nothing, really… sorry 

left ribs:

the date you have chosen to die –
a numerically perfect day to take
your own life is printed there on your ribcage
to scare the coroner: fuck yeah you can see into the future, you funny little genius!

6 /

and then, the scars:

some born innocently, most created by your poorly
brain and battered heart and your mental diagnoses when they
all decide to wreak unholy havoc on your failing body:


two (2), both obvious

 1: straight across the centre of your hairline / toddler, ran into edge of a glass table
“the blood came down like a sheet”, you ruined your only good dress, “sorry mummy”

2: when people ask, you always say it was a cat: it’s easier that way

 right brow bone:

horizontal red line / mistaken identity, face smashed
into wall – pencil over it so it looks like your eyebrow /
no hairs will ever grow there, this scar is angry
and makes sure that you know how mad it is

right cheek:

one (1) diagonal, a daily reminder…
you don’t want to still can’t talk about it,
but goddamn those fucking scummy bastards


 playground accidents / chicken pox / cystic acne / when you flew
across the dancefloor and your jaw caught the corner of a subwoofer

 behind right ear/on neck:

 the doctor cut the lump of badness out. You could hear
the scraping and slicing and stitching from the inside, amplified.
You saw the badness in a jar, a big, hard globe with bloody tendrils,
an ugly octopus, saw it float upwards in a clear solution, trying to escape
through the silver lid. She wouldn’t let you keep it: she wouldn’t let you
keep your own badness. You were sad − you’d grown fond of it.


lots: red and white and pink and purple, mashed-up knuckles / fits
and fights and intravenous lines and getting stabbed with a corkscrew (upon which
you didn’t even flinch) and visits to the vampire for your daily blood tests
when you were on Lithium, the chubby nurse who was pleased to see you at 7am
but called your blood “uncooperative” which made you apologise profusely
for your body’s own bloody ineptitude


this is difficult, you’ve never counted them before / you can’t
do it / yes you can / okay / breathe

left arm:

upper arm: 1 bad stab wound / still red and open, will be your widest scar

crook of elbow: 18 bad ones, you guess

forearm: approx. 29 (?) bad ones / you’re sorry, you can’t
bear / don’t dare to count them

wrist: too many to count / they merge into a mess
one in the shape of an E, one in the shape of a T, one is a W,
they made these shapes themselves; you don’t know what they mean

right arm:

crook of elbow: 9 bad ones

forearm: 16 (17?) bad ones / 1 bad knife wound (old) / 3 thick vertical lines from

wrist to elbow / Clipper lighter smiley face burn (girl gang)

wrist: 1 BAD really bad one, covered with tattoo – you hate the scars on your arms /
idiotidiotidiot / wish someone had told you to choose more secret spots to self-harm


all of those nicks you gained
learning to shave with Dad’s cheap razor blades,
same on both shins, accidentally (or subconsciously
purposely?) took chunks out

right ankle: outer: another shaving mishap, all the way up the side, you picked those
scabs for weeks / inner: 6 lines each approx. 1cm long, your “clever, new, secret”
place to self-harm / the blood makes your cuts stick to your socks / extra pain
when you peel them off and more when you plunge your feet into a hot bath

right knee: that same scar that everyone has from that time they fell off their bike
when they were 5


 on the tops of your feet, two white marks like faded bullet holes – you don’t know
how they got there but you do know that one morning you woke up feeling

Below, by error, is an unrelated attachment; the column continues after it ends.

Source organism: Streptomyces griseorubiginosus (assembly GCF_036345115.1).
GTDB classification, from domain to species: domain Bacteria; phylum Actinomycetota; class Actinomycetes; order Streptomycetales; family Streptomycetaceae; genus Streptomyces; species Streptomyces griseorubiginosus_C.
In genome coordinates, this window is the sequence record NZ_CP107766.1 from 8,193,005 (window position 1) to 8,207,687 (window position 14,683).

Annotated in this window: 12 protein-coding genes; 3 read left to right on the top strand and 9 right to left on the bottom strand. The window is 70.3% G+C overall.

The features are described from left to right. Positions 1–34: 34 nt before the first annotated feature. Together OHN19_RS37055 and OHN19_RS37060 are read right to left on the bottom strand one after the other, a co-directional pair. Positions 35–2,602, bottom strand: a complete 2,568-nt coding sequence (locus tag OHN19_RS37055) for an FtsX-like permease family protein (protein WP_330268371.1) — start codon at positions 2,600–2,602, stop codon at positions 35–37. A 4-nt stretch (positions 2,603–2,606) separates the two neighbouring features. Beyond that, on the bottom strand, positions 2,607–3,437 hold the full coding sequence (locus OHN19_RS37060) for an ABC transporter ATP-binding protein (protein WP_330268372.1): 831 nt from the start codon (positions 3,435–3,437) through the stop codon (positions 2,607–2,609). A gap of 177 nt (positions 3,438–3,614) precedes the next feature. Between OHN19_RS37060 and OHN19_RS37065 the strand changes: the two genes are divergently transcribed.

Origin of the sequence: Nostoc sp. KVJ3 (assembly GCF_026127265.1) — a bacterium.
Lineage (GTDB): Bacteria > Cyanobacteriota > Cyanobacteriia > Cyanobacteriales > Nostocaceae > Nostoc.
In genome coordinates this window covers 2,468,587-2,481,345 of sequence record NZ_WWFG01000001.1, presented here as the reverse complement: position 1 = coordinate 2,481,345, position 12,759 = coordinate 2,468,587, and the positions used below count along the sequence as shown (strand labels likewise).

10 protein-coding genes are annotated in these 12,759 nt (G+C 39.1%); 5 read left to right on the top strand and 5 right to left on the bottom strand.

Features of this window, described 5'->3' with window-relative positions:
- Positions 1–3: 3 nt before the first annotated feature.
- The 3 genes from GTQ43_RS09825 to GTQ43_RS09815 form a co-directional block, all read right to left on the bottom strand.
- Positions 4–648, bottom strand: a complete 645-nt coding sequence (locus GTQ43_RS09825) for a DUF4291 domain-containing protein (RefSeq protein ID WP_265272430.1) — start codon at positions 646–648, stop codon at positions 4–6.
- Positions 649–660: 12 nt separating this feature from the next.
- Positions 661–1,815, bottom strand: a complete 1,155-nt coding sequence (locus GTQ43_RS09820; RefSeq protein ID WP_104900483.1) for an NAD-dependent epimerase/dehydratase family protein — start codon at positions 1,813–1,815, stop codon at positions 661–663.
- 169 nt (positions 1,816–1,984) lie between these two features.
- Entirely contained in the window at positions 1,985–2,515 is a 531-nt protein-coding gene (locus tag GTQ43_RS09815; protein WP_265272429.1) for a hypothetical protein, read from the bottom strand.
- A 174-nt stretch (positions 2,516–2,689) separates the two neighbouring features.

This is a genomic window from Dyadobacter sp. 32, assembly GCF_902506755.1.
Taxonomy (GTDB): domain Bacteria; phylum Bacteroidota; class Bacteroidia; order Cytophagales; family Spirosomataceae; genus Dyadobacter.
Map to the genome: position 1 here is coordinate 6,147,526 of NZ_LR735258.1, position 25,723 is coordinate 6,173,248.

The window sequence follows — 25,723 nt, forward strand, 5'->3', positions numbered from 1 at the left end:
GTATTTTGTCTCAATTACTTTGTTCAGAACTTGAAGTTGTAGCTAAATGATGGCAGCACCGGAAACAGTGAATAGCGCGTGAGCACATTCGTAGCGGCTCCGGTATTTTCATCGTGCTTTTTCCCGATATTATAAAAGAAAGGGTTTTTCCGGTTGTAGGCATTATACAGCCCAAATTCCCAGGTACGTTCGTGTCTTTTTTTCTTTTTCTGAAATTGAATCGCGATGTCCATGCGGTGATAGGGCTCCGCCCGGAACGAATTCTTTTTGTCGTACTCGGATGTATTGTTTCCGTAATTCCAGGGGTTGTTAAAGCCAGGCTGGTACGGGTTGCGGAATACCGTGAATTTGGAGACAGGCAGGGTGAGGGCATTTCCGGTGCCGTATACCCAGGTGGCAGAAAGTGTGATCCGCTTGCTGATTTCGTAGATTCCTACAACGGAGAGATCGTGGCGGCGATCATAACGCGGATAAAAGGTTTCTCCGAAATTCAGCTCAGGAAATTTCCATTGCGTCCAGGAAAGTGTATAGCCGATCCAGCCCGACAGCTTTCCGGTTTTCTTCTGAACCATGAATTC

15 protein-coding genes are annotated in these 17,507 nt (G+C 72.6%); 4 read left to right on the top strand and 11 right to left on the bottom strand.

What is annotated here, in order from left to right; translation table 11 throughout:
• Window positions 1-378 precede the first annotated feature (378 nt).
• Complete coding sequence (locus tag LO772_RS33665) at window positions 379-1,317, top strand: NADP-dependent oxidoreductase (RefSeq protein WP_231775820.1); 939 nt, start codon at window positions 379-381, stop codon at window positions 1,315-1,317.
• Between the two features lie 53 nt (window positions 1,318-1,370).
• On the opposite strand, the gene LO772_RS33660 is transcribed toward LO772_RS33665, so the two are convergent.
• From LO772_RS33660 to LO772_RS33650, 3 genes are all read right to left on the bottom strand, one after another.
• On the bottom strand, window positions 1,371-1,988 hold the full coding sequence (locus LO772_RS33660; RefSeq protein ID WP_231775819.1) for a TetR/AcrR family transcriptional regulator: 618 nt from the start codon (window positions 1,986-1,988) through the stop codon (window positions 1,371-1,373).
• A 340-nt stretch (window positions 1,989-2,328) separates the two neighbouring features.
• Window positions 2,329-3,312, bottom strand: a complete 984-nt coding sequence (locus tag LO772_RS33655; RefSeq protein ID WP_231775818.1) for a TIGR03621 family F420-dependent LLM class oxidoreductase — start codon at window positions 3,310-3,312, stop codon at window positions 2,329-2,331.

like you’d been crucified, and your body proved your own suffering to you
with evidence of stigmata on your feet and on the palms of your hands.
The holes in your hands disappeared over the course of about a year
but the scars on your feet made by iron stakes remain to this day.
Make of that what you will.

Runner-Up ‘ The Grammar of the World is losing its Syntax’                           by   PR Walker


I’m the man in calfskin loafers, my algorithms do the talking.
Like a virtual hand of God, my hidden billions give me sway,

speak to the scratch card impulse in every one of us.
I collect views from penthouses – on the 99th floor

clouds part even on overcast days, afford a distant view.
I fetch myself away from that world of eligible women,

keep a fresh stable of the world’s most-garlanded chefs,
hold the mortal bug in check with brutal routines,

skin-toning, a massage of nerve ends and prostate.
I watch the world through filtered air, plan for floods.


I’m the street man genuflecting before a silhouette of diners.
I watch as they feed on Michelin-starred fishes and loaves,

bloodshot with candlelit markups.  I move between tables
with deference, offer a rose, a tune, nod my ragged head,

mention money, my face skimmed with the dust of hope.
My bended knee counts for little as the maître d’hôte

harries me to the door.  I hold out a hand, make a show
of my A & E wristband, declare again and again this is not

who I am.  Mouthfuls of pasta hang loose from forks,
untouched glasses of Merlot shimmer as I’m eased out.


I’m the reader shuffle-jogging my three score years and ten
from beach to bluff in the freshening wind I feel in my heart.

At the milepost I meet the boy and we sit, me to catch breath,
he for the company.  We used to talk, now we mostly just sit.

He’s older and I’m less patient.  He says I’ve taught him to read.
The lines on his fourteen-year-old face tell me he sees the future

for what it is, we all die, sooner or later.  He tells me he called
the police when his mother started to beat him, ran away

when his mother’s boyfriend started to beat him, lived in a hide
near the canal for twenty-one days and no one came looking.


I’m the fisherman mending nets, drawn to heads bobbing
on the swell, the desperate risking all on tidal gyres.

I’ve left my paltry catch, two parts human, one part fish,
for the market, scrubbed boat and deck to clear all trace.

I unzip my skin from sternum to groin, peel back waste.
I’m brittle, my insides viscous, my heart irresponsible.

I hunker down for breakfast, fresh dabs and mackerel
crisping on the grill, the gulls banished to their bins.

At dusk I kneel at the water’s edge, cast off, head out
again towards those brave enough to risk their lives.